It’s the holidays. Fresh white snow blankets the ground. Forest green wreaths hang from the doors. While all of these hallmarks aim to lift our spirits, certain folks, such as homebound seniors, may not be feeling so festive. Jeff Salter, founder and CEO of Caring Senior Service, attributes this to increased social isolation.
“During the holidays, everyone could spend time with family and friends, but seniors might not be able to get out of the house to visit those loved ones during the holidays,” Salter told McKnight’s Home Care Daily Pulse. “Someone that’s homebound really can’t participate in all the traditional holiday activities. They can’t get out to put their Christmas decorations up, they can’t maybe walk around, enjoy the holiday lights. And so those things really can contribute to [each] other; limited mobility leads to loneliness.”
To combat this loneliness, Salter recommends finding new ways to incorporate loved ones into holiday traditions such as baking and decorating. Planning ahead and making adjustments to make it easier for homebound family members to participate are also important.
“Sometimes those challenges can mean there’s extra steps that someone has to take,” Salter said. “It’s not just going to Grandma’s house and picking her up to take her to the store. It means they have to stop, maybe help her get ready, get her in a wheelchair or walker, get her out to the car. There are a lot of steps involved.”
Recognizing changes that need to be made can help create a routine, which will go a long way toward reducing stress levels for both caregivers and patients.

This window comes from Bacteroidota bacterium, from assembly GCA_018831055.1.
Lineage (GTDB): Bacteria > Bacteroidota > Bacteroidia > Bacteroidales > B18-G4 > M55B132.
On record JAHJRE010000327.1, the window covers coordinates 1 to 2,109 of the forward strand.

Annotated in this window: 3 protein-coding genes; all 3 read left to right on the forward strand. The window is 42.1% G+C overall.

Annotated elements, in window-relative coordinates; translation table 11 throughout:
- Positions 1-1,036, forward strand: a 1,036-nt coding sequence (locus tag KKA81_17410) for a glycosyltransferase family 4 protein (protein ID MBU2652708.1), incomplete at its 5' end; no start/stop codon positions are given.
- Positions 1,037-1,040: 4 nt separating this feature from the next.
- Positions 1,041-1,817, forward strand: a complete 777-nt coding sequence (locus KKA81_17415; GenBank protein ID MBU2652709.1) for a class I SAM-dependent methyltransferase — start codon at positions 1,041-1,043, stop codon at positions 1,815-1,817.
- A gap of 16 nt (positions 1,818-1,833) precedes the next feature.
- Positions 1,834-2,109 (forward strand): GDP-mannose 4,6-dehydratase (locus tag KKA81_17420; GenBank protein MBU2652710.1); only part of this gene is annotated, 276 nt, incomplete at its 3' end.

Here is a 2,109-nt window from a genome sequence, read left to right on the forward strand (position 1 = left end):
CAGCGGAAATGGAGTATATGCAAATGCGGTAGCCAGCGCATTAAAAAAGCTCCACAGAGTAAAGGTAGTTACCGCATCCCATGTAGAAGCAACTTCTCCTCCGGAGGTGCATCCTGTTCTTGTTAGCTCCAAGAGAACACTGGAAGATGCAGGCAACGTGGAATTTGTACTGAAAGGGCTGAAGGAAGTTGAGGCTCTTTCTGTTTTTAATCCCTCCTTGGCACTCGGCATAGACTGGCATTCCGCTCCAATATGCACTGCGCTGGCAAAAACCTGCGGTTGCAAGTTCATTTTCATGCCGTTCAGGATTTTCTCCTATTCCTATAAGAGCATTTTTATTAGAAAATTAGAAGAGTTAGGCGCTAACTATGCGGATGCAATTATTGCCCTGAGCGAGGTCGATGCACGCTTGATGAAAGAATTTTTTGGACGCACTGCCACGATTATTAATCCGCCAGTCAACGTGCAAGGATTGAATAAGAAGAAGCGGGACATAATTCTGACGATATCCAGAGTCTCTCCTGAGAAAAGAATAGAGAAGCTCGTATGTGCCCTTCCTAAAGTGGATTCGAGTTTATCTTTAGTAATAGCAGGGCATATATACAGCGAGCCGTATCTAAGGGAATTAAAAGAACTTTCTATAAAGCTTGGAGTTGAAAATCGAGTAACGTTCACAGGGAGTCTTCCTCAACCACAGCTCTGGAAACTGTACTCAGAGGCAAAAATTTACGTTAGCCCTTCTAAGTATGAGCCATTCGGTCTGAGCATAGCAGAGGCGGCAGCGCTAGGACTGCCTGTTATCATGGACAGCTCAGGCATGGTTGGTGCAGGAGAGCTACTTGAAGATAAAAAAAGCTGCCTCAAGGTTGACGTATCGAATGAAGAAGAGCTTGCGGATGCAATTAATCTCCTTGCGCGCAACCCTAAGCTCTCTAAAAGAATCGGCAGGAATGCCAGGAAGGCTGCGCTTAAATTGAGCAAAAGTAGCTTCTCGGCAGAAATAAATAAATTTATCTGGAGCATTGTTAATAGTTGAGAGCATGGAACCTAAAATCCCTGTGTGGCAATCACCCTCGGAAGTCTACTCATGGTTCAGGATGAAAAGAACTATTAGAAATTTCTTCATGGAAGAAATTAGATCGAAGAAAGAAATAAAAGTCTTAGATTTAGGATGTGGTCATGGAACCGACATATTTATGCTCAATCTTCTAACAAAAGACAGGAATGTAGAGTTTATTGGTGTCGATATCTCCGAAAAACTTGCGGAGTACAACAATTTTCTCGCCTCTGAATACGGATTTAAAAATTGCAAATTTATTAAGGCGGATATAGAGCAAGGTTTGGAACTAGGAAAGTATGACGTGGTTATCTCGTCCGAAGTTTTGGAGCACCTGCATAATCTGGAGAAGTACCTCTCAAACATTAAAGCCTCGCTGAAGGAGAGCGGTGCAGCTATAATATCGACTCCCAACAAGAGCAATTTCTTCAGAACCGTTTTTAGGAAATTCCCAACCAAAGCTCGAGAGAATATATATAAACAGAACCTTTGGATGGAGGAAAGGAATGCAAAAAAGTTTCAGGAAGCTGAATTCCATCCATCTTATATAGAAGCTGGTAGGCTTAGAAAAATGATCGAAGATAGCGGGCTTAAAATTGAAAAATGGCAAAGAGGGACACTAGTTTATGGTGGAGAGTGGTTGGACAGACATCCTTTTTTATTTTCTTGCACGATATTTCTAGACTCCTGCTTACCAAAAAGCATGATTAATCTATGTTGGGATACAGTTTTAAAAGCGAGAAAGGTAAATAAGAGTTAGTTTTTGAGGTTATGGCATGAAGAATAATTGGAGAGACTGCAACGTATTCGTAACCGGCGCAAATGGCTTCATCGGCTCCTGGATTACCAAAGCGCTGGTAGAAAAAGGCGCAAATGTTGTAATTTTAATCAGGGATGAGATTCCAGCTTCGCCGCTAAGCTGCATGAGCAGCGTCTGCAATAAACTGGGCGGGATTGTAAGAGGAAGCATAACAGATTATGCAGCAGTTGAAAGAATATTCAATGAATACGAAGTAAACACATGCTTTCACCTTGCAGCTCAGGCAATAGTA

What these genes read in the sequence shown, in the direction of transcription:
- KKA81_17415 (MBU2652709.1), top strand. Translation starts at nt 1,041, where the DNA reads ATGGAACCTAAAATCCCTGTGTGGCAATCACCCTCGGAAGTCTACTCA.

“Try and mentally destress where you can schedule some time for yourself, even though it can feel overwhelming. The reality is that it is challenging to take care of someone when you have a senior that has a complex medical situation,” Salter said. “ If you don’t take care of yourself, you’re not going to be there to take care of that loved one.”
Sometimes being an unpaid caregiver can be overwhelming for busy people. That’s where companies like Caring Senior Services can come in and help ease the workload.
“[Patients] need to get out and do their own shopping; they need to go out and run their own errands,” said Salter. “That’s a great time for them to consider calling a company like ours, and come in to help them for a few hours a few times a week.”
While the holidays can be a hectic time with a homebound loved one, Salter offers a reminder to keep it all in perspective. A certain virtue, he noted, will go a long way toward having the best possible holiday season.
“I think it’s just patience,” Salter said. “People have to really understand that the natural part of aging is [getting] slower and just to value that meaningful time with a loved one.”
Home Sweet Home is a feature appearing Mondays in McKnight’s Home Care Daily Pulse. The story focuses on a heartwarming, entertaining or quirky happening affecting the world of home care. If you have a topic that might be worthy of the spotlight in Home Sweet Home, please email Foster Stubbs at [email protected].